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golgi70's picture

In full attempts to make a couple Miche to eat this week I setup and then realized i didn't have my round brotforms.  So I just continue and made small batards.  

50 % Whole Grain Meesh Batards

50.25%% White, 27.75% white wheat, 20% rye 2 % bran toasted
81.3% hydration (Bran and soaking water are both considered flour and h20)

Rye Starter
50 Starter
90 Wheat
10 Rye
100 White
180 H20
22 toasted bran soaked in 75 g h20

{800 Flour Total}
200 Hard White Wheat
200 Rye
400 white

570 H20
21.6 Salt (pink himilayan sea salt)


Autolyse 1 hour (hold out 10% of h20)

Add levain salt and bran soak and mix until a dough is formed rest 10 minutes, 

slap and folds until dough stops giving. rest repeat until medium devlopment.  this took me about an hour.  

Follow with 3 single letter folds at 30 minutes.  rest 1 hour.  

divide at 610 g rest 30 minutes

Shape coat in raw bran and proof in basket. My kitchen was 80 at this point with the oven heating during midday and the dough was between 75-76 the whole way.  Proof 2 hours

bake with steam at 500 for 9 minutes remove steam and lower to 460 bake 15-20 more rotating half way through



golgi70's picture

My vacation has begun... with baking.  I've eyed the Arrowhead Mills Sprouted Wheat Flour for some time and decided it was time to use it.  My attempts here were directed at a solid everyday bread.  No fillers besides the 25% Whole Grain addition.  The dough is quite fantastic.  Very smooth and elastic with great strength.  It was so active and happy at the time of divide/shape I didn't dare proof it at room temp at all and went straight to the retarder for 8 hours (maybe a mistake).  Holy Oven Spring.  

Made a big change for my steaming. I went and bought a big bag of lava rocks and filled my roasting pan with them.  Poured about 2 Cups of water in at start of bake and removed after 13 minutes.  This seems to have provided much more steam than the towels/smaller rock tray.  A winner that takes less effort, yes please.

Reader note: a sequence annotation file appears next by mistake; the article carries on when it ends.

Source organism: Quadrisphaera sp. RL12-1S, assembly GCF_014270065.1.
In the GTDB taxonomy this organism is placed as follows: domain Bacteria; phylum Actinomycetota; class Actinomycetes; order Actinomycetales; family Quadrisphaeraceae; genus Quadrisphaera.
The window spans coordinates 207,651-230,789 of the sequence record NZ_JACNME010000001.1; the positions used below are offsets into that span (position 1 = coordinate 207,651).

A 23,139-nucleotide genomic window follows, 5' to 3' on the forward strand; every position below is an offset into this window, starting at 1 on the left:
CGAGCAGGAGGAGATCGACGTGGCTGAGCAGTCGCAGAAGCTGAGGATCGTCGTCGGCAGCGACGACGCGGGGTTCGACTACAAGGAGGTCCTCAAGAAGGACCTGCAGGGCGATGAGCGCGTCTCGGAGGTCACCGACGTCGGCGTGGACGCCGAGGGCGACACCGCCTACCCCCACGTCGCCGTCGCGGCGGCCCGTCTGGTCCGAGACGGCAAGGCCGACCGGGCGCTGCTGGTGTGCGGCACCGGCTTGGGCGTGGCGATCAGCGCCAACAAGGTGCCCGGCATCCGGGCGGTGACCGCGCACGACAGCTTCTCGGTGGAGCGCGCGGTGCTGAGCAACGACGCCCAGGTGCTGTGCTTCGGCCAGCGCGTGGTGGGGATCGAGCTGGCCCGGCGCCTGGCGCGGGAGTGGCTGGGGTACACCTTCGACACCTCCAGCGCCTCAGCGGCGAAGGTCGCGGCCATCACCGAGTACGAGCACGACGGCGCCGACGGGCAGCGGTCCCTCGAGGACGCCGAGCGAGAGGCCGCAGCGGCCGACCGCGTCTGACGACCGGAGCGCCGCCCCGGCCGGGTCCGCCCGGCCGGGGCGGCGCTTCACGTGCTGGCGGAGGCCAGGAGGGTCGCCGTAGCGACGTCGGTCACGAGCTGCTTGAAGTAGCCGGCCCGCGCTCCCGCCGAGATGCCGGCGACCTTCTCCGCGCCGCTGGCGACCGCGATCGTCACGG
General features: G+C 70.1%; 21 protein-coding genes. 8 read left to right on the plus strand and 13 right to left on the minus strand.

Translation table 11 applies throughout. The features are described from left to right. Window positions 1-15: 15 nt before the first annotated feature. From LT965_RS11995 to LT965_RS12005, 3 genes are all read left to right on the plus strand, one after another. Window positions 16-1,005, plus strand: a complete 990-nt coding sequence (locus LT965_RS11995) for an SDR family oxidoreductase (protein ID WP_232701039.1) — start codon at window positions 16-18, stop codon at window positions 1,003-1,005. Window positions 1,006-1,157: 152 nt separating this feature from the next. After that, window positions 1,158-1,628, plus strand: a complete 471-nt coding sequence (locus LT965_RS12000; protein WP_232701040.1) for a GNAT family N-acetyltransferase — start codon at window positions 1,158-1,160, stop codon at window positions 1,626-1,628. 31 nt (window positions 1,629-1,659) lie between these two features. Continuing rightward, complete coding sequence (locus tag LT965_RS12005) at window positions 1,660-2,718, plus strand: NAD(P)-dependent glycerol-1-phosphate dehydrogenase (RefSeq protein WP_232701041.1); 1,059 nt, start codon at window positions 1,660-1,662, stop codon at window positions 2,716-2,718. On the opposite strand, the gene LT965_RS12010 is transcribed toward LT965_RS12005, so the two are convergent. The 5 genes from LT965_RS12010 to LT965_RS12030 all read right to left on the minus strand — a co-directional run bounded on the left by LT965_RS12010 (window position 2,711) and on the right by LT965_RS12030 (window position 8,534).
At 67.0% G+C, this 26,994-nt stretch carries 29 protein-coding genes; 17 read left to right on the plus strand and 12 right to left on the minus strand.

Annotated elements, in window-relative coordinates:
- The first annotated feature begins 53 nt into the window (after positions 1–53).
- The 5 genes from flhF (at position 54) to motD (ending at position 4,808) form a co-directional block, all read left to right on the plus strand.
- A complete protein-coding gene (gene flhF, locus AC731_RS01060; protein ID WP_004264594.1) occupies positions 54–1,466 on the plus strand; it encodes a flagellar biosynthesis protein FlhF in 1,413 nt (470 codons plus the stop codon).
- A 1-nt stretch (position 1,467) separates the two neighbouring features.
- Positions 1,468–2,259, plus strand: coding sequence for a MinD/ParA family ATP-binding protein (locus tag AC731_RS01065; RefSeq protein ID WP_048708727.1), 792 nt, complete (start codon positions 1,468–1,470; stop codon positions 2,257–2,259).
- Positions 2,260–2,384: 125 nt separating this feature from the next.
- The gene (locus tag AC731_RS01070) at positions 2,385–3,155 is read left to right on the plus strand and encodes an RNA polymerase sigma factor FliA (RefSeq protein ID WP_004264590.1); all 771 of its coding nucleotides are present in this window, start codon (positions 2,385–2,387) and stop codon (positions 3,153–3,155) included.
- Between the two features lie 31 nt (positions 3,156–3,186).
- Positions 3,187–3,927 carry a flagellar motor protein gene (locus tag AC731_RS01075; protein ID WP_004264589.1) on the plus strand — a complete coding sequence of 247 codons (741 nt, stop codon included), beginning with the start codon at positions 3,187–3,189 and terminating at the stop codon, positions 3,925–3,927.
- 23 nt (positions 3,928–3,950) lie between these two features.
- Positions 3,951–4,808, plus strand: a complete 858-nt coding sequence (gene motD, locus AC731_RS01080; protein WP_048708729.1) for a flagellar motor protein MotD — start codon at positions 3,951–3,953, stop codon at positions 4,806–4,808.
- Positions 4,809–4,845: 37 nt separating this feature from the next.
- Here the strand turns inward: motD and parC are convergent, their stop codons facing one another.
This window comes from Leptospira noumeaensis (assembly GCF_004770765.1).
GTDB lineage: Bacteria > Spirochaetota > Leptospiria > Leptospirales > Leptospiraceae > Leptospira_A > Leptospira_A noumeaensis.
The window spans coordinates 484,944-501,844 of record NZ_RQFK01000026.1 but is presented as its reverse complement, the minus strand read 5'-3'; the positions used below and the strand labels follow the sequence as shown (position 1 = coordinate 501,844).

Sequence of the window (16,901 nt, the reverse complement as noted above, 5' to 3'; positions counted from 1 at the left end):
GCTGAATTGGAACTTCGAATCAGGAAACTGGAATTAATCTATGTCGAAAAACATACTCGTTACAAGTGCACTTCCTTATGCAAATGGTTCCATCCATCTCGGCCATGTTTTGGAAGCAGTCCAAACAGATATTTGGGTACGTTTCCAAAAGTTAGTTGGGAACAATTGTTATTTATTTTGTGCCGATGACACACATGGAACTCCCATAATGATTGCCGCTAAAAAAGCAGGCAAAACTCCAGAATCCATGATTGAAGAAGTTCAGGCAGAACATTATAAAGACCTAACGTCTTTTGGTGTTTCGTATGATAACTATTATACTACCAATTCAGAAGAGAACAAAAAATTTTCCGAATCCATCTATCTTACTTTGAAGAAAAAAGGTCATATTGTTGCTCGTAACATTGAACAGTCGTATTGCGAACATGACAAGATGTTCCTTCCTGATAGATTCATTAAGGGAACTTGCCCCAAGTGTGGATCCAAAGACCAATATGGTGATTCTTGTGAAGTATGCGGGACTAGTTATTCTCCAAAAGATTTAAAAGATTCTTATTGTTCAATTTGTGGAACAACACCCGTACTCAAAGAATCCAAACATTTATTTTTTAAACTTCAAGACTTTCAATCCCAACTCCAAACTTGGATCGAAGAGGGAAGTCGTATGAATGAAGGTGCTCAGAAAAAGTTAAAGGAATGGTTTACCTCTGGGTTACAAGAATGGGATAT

Formula  (77% hydration)

For 2 loaves @ 

Levain (6 hours at 75 degrees)  77% hydration

205      Sprouted Wheat Flour

147.5   H20

103       White Starter (100%)


Finished Dough:  Autolyse 2 hours  DDT (76-78F)

600       H20

373.3    Malted Bread Flour (11.5 % protein)

350.8   Hi Protein Bread Flour (14% protein)

34         Barley Flour

16.5     Rye Flour

22         Sea Salt


1)  Mix Levain and let rise 6 hours.  This was quite stiff as the wheat really sopped up the H20 but I wanted the levain to be at the final dough hydration as has been my method of late.  

2)  Autolyse Flours and Water for 2 hours (Hold back 10% of water)

3)  Add levain and mix on speed 1 to incorporate (3-5 minutes).  Add salt and continue until well distributed. 

4)  Turn to speed 2 (I am using a commercial hobart with 4 speeds) so lo medium. and develop dough.  

5)  Once well developed add remaining water and mix on speed 1 until dough comes back together. 

6)  Bulk Ferment 4 hours:  2 sets of French slap @ 15 minutes followed by 2 s + f's at 40 minutes.

7)  Divide and preshape.  Rest 20 minutes.  

8)  Shape into floured bowls.  Cover and retard 8-12 hours

(due to minor underproofing I might give them 30-60 minutes at room temp before retarding.)

9)  Bake at 500 with steam for 12 minutes(10 minutes might be better), then lower to 480 and continue for 10-15 minutes. 


Bounty Pictures to come.  I certainly made myself look good and didn't show the blowout scores.  The oven spring and my lack of sleep made scoring pretty bad til the last two sets.  Anyhoo.  

Its quite tasty.  Thin chewy crust with a soft moist crumb and a nice bit of sour.